Fresh from the much talked about Mobile World Congress in Barcelona, I’m struck by the sheer scale of this incredible tech conference, matched only by the breath-taking speed at which our digital world is changing. In this series of blogs, I’ll cover off some of the main topics and observations from the conference. I’ll also look at where Scotland is keeping up, leading, or falling behind in terms of tech.

There were a range of themes at this year’s MWC but no question what was at the heart of the so-called fourth industrial revolution: 5G networks.  A key enabler for the “connected everything”, there are plans for a range of pilots in 2018, and 2020 is being targeted for the start of commercial roll-out.  As Allison Kirkby, the CEO of Scandinavian telco Tele2, so eloquently captured in a comfortingly Scottish accent on the main stage: “no connectivity, no revolution”.

5G is not simply “faster 4G”. It will be comprised of a range of network technologies providing gigabit connectivity at very low latency – something that is essential for IoT, connected cars, smart cities… and so it goes on. This was entertainingly demonstrated on the main stage by Nokia in a tech demo at the day 3 keynote which involved 4G and 5G remote controlled cars running round a track at the Nokia stand in Hall 3. A roomful of addled and cynical techies from around the world held their breath, all having been touched by the “demo demons” at one time or another. But all worked smoothly and the step change between 4G and the power of 5G was obvious.

There are big challenges ahead for network providers – standards have to be thrashed out and investment required will be huge (global estimates were in the hundreds of billions). But I sensed a steely determination about the industry to realise the massive potential and avoid some of the issues which arose in the 4G network auctions. In the meantime, there is pressure on providers to “sweat” their 4G and 4.5G assets.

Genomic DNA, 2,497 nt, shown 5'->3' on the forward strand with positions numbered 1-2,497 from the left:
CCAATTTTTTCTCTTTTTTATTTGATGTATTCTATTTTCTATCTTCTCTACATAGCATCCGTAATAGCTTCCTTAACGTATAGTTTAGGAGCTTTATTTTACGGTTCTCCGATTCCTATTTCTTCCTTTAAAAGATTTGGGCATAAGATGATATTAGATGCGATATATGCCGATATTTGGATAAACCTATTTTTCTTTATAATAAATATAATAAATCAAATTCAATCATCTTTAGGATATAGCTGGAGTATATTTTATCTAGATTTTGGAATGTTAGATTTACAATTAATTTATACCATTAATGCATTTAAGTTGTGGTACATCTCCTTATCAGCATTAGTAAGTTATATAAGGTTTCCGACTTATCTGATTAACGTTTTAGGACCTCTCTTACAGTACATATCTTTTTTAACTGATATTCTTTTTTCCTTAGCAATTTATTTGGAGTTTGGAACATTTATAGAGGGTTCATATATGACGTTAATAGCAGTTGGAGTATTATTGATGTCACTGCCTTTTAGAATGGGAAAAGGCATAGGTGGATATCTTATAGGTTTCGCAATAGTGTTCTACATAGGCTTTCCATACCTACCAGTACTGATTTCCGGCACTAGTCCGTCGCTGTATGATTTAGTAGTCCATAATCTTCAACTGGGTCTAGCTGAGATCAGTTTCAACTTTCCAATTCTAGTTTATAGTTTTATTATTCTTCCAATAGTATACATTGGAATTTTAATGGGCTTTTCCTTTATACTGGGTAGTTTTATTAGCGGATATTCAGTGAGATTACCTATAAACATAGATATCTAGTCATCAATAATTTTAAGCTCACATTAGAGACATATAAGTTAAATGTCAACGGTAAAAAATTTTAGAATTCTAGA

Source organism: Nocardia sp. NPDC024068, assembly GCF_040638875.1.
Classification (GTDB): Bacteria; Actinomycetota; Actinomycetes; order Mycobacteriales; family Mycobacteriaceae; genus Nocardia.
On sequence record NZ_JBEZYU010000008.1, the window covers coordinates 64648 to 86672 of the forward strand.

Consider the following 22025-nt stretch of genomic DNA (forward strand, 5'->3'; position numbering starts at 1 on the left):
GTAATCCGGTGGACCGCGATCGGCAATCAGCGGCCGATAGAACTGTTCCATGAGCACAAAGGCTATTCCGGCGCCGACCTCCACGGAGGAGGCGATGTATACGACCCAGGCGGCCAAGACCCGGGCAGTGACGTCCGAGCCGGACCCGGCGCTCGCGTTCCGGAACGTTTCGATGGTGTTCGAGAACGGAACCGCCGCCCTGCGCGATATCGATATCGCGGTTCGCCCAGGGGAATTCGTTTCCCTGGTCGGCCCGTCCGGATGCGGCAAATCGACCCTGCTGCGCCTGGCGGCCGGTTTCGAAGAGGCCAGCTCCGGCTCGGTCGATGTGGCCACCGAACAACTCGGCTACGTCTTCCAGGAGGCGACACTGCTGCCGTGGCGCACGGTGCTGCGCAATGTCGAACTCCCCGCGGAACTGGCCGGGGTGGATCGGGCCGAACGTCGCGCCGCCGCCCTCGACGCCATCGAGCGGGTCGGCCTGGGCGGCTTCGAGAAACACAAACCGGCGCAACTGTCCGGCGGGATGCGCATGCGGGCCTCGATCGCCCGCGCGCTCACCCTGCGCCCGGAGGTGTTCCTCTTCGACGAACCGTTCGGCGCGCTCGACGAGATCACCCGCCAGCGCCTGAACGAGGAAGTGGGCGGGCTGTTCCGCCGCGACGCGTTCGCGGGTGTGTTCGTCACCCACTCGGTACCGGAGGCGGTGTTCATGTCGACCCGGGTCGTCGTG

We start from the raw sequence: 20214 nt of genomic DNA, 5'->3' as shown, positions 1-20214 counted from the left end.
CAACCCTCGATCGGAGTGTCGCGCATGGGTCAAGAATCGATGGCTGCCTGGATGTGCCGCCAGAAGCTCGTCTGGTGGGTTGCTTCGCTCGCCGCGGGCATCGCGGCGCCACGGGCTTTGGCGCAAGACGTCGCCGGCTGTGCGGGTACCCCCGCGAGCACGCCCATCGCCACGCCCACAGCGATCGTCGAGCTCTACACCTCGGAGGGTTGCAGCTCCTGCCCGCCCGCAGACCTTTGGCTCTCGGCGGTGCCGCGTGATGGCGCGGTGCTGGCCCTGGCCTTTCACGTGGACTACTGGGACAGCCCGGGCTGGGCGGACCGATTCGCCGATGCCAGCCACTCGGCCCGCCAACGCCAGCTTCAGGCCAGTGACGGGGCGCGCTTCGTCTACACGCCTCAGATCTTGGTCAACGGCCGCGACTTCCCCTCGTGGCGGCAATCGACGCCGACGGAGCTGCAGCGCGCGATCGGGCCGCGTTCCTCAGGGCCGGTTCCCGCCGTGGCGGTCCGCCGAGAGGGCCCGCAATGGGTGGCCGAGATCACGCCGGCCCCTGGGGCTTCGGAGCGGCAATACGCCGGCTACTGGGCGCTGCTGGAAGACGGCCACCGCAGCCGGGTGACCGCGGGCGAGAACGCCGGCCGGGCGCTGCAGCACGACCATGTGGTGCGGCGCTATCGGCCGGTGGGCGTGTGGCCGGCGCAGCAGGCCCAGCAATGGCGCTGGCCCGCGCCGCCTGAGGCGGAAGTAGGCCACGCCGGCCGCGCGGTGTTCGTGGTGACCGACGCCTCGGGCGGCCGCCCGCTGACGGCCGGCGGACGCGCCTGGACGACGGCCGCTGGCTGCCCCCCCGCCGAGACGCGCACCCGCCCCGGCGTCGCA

And where does Scotland figure in the 5G revolution?

With the advent of other networking technologies like third generation satellite, Scotland has an opportunity to be an early adopter, which will be a game-changer for rural communities struggling to make fibre-based solutions work. It would also be an incredible complement to smart cities work going on in Glasgow and other Scottish cities (I will cover this in a later blog).  Clearly, all this will require the Scottish Government and private sector to explore opportunities to take advantage of test (2018) and commercial (2020) pilots, and to monitor progress of development of standards, contributing to relevant forums and consultations where appropriate.

5G will also provide a platform for the continuing trend towards consumption of video content – another key congress theme. Whether in advertising, broadcasting or social media, it is heavily user-centric video content that millennials (and others) want to consume, and this came out in a series of the conference sessions.  As if to underline the point, Netflix – who were exhibiting and speaking – won its first Academy Award on the first day of MWC.